Birla Mandir on the Naubath Pahad is a Hindu temple of Lord Venkateshwara, built entirely of white marble located in Hyderabad, Andhra Pradesh, India.
The Birla Foundation has constructed several similar temples in India, all of which are known as Birla Mandir.
The temple manifests a blend of South Indian Rajasthani and Utkala temple architectures. In its entirety, it is made of 2000 tons of pure Rajasthani white marble.
The granite of the presiding deity is about 11 ft (3.4 m) tall and a carved lotus forms an umbrella on the roof. The consorts of Lord Venkateswara, Padmavati and Andal are housed in separate shrines. There is a brass flagstaff in the temple premises which rises to a height of 42 ft (13 m).
The temple is built on a 280 feet (85 m) high hillock called the Naubath Pahad on a 13 acres (53,000 m2) plot. The construction took 10 years and was consecrated in 1976 by Swami Ranganathananda of Ramakrishna Mission. The temple does not have traditional bells, as Swamiji wished that the temple atmosphere should be conducive for meditation.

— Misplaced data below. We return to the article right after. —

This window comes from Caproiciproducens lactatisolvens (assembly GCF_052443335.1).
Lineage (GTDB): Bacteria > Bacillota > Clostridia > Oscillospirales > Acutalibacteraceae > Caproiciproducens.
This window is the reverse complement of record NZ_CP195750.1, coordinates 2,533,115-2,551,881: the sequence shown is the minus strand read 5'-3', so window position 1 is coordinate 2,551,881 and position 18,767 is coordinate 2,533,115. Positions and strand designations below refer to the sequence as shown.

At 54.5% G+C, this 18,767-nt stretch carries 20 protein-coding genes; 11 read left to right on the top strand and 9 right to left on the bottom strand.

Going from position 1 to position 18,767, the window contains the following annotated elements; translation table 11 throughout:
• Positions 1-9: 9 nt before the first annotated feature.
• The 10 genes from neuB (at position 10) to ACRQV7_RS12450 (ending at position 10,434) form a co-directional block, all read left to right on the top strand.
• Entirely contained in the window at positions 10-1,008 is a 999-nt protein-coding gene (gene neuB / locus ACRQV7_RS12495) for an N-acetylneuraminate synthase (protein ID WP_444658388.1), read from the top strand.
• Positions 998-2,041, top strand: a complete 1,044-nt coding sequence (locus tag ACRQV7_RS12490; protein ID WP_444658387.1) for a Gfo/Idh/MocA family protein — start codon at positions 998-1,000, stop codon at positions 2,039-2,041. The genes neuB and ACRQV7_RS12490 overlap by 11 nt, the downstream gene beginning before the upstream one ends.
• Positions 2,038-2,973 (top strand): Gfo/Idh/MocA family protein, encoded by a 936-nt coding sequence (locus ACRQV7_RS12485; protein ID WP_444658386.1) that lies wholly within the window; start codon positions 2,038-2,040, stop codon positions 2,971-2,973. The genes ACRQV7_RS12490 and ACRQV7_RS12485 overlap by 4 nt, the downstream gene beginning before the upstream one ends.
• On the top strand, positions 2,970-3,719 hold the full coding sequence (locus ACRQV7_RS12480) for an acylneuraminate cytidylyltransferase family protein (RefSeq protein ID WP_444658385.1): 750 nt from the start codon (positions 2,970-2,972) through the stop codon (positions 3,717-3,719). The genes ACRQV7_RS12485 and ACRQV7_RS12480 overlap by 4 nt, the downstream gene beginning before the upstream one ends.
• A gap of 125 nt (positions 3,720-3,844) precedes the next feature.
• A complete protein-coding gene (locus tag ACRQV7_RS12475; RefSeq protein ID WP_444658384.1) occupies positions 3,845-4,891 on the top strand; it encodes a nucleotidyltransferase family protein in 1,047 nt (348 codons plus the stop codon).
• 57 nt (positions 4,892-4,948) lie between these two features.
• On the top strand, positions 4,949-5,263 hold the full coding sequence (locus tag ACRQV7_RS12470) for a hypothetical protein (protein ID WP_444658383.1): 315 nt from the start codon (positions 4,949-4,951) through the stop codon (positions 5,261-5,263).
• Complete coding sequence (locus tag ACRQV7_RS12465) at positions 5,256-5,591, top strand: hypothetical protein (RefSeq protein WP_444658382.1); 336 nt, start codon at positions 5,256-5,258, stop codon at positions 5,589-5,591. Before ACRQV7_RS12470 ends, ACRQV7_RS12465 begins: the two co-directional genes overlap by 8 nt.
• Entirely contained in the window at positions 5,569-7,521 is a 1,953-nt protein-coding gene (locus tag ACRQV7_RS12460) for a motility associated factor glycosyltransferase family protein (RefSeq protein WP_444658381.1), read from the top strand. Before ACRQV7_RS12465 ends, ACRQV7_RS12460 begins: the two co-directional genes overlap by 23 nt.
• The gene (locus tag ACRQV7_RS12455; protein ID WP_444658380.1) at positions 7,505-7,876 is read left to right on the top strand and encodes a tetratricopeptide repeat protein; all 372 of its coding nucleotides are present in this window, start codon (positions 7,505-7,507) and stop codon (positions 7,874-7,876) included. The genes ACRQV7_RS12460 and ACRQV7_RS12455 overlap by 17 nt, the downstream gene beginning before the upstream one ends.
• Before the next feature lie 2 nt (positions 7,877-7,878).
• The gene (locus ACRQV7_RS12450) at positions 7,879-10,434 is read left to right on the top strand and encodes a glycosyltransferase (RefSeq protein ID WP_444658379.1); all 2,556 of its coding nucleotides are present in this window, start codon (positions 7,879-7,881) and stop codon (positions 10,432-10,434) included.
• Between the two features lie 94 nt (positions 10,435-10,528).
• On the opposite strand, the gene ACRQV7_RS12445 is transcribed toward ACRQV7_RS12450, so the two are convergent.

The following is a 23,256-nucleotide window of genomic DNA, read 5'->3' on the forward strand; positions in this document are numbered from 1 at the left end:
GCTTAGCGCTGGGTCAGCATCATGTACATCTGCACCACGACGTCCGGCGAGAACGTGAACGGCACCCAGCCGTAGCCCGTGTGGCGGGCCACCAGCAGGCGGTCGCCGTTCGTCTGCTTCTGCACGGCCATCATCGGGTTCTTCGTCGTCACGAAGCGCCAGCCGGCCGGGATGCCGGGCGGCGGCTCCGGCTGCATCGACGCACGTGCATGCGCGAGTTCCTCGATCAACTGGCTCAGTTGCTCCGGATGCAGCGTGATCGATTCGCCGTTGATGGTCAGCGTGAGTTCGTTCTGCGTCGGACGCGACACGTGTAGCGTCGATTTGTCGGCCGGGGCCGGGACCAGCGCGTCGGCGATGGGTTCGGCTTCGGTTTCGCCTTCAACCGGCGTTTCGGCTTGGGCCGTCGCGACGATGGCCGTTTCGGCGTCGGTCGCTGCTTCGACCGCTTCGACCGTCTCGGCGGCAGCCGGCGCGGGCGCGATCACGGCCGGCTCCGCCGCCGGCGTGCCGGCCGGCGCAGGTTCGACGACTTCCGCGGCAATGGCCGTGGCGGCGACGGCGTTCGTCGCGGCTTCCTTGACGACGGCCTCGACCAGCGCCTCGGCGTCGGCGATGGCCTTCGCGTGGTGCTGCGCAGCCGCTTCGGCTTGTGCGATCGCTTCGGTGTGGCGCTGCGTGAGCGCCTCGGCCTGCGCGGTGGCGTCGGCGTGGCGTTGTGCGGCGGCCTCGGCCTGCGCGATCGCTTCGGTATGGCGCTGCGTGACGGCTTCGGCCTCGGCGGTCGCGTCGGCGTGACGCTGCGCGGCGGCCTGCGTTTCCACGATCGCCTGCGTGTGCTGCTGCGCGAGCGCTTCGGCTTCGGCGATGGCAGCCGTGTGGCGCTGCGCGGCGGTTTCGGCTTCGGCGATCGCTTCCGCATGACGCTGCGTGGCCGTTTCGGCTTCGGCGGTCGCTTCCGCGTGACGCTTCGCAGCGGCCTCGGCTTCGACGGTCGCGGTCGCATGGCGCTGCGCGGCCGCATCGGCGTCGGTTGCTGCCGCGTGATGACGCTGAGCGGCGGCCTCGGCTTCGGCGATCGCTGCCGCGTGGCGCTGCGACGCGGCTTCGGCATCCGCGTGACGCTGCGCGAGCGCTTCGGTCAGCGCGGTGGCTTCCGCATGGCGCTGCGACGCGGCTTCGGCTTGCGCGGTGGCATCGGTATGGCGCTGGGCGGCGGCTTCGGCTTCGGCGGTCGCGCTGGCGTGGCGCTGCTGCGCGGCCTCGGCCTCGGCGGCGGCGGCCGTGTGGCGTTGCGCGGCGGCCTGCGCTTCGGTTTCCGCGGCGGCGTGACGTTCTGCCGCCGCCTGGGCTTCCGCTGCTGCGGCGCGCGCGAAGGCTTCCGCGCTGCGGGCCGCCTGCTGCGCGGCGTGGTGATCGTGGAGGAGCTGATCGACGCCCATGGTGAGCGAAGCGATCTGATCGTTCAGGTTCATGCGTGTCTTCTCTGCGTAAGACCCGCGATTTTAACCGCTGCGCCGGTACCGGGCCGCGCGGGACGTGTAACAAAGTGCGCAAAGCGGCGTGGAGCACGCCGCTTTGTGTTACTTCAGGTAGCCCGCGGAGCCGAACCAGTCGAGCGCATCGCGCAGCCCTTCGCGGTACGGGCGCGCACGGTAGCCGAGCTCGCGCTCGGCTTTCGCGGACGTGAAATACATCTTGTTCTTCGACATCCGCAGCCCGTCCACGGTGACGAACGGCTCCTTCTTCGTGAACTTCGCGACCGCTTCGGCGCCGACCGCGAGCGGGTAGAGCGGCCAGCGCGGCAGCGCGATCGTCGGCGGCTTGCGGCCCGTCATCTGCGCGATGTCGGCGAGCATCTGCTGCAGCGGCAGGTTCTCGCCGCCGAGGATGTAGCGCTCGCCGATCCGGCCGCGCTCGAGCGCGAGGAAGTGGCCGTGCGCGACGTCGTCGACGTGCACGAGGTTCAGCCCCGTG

Though the chief deity is Lord Venkateshwara, the temple has pan-Hindu character with deities of Shiva, Shakti, Ganesh, Hanuman, Brahma, Saraswati, Lakshmi and Saibaba. The selected teachings of holy men and Gurbani are engraved on temple walls.
Birla temples are open to all, as identified by Mahatma Gandhi and other Hindu leaders as one of the major social evil that was to be reformed in modern India as part of Freedom struggle.
The temple complex overlooking the southern side of Hussain Sagar offers a magnificent panoramic view of the twin cities of Hyderabad and Secunderabad. It presents a colorful and spectacular sight when illuminated at night.
Other nearby structures are Andhra Pradesh Secretariat, Assembly and Birla Planetarium.